Trillion Dollar Problem: Why Corrosion Under Insulation Is A Critical Issue For Many Industries And How To Address It

Insulating walls, machinery, storage vessels, and pipes is important in various industries to control the surface temperature for personnel protection, save energy costs, and prevent corrosion. But if you only use conventional insulation methods, you won’t protect your assets from the so-called Corrosion Under Insulation or CUI.

What is CUI?

In a nutshell, CUI is corrosion that occurs on an insulated surface. It means that corrosive elements were able to penetrate that supposed barrier and cause a chemical reaction to the surface, leading to its deterioration.

This is usually not visible and may go unnoticed for many years, making it a critical — and costly — issue in different industries. According to the World Corrosion Organization, corrosion costs businesses around $2.2 trillion worldwide, and 45% of those come from oil, gas, and petrochemical industries. Did you know that a huge chunk — 40 to 60% — of these players’ pipe maintenance expenses are attributable to CUI?

There are many factors that can cause corrosion under insulation. Apart from operating and ambient temperature, water and water contaminants are the primary culprits behind this phenomenon. It can also be caused by:

Fluctuating environmental conditions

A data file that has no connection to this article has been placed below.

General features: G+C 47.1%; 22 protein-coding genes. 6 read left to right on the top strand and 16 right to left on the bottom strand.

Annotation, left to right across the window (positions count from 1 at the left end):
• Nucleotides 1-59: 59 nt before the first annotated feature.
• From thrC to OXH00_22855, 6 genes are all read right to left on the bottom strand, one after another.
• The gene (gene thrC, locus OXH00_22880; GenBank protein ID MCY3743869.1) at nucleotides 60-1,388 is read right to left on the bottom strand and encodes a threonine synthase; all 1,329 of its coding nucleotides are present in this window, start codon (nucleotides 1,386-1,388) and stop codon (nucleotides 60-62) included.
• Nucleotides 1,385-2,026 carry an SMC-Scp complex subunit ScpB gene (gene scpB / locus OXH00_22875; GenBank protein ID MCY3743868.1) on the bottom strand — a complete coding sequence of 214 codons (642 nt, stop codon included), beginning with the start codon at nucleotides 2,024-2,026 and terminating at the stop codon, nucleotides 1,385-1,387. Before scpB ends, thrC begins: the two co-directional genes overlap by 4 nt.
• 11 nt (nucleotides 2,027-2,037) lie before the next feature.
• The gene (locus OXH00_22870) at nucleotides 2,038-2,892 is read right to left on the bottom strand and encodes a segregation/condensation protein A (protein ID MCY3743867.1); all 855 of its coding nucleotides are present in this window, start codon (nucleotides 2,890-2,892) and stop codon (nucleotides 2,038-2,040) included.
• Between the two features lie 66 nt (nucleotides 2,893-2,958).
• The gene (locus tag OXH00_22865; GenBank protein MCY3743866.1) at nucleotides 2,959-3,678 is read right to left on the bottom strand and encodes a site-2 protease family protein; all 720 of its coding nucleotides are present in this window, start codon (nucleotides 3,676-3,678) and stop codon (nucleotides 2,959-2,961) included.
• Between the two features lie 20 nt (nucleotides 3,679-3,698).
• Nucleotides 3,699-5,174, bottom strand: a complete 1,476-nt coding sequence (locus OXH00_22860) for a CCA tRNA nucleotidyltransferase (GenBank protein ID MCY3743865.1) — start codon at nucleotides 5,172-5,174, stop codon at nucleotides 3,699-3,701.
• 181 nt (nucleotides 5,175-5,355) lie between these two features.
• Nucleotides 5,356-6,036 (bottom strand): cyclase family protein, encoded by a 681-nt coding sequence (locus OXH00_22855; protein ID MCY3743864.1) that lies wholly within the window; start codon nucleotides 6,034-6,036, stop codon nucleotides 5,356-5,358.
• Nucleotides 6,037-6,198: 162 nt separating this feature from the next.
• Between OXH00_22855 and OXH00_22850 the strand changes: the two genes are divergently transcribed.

Moisture within the insulation material because of improper application and storage

Faulty insulation design

Wrong choice of insulation material and other protective measures

So, How Do You Prevent It In The First Place?

CUI is a costly problem, but it can be averted. Prevention is possible, thanks to various defense mechanisms available, including:

Jacketing/cladding/covering. To keep water and other corrosion-inducing elements away, you have to have a protective jacketing/cladding system (which comprises banding, clips, mastic sealants, and adhesives). The most popular options are aluminum, steel, and multilaminate jacketing.

Vapor barriers. Installed beneath your jacketing, these barriers are designed to contain water vapor in case it gets past your initial cladding. They add a protective layer because they have to be ruptured first before corrosive materials seep into the surface of your material.

Protective insulating coatings. These coatings are applied to prevent the entry — and spread — of water, moisture, and other corrosive chemicals. They are specially engineered to withstand corrosion, on top of reducing heat transfer between the surface and its surrounding environment.

Proper Maintenance and Diligent Detection Are Also Important

Even if you have a well-designed and well-executed CUI defense system, you still need to do insulation system maintenance to maximize its lifespan. Consider the environment where your facility is located and the age of the material that was insulated itself.

Besides maintenance, you can at least reduce the cost of addressing corrosion under insulation if you perform periodic detection as well. Because the corrosion takes place underneath the insulation, the detection should be performed in a way that won’t destroy your defense mechanism. The most popular methods include ultrasonic testing, profile radiography, and x-ray imaging.

Once the expected lifespan of your insulation solution nears, it’s also time to plan for recoating and re-insulation. Undertaking adequate preparations can help you minimize the disruptions it can cause to your facility’s operations and the schedule of your deliverables.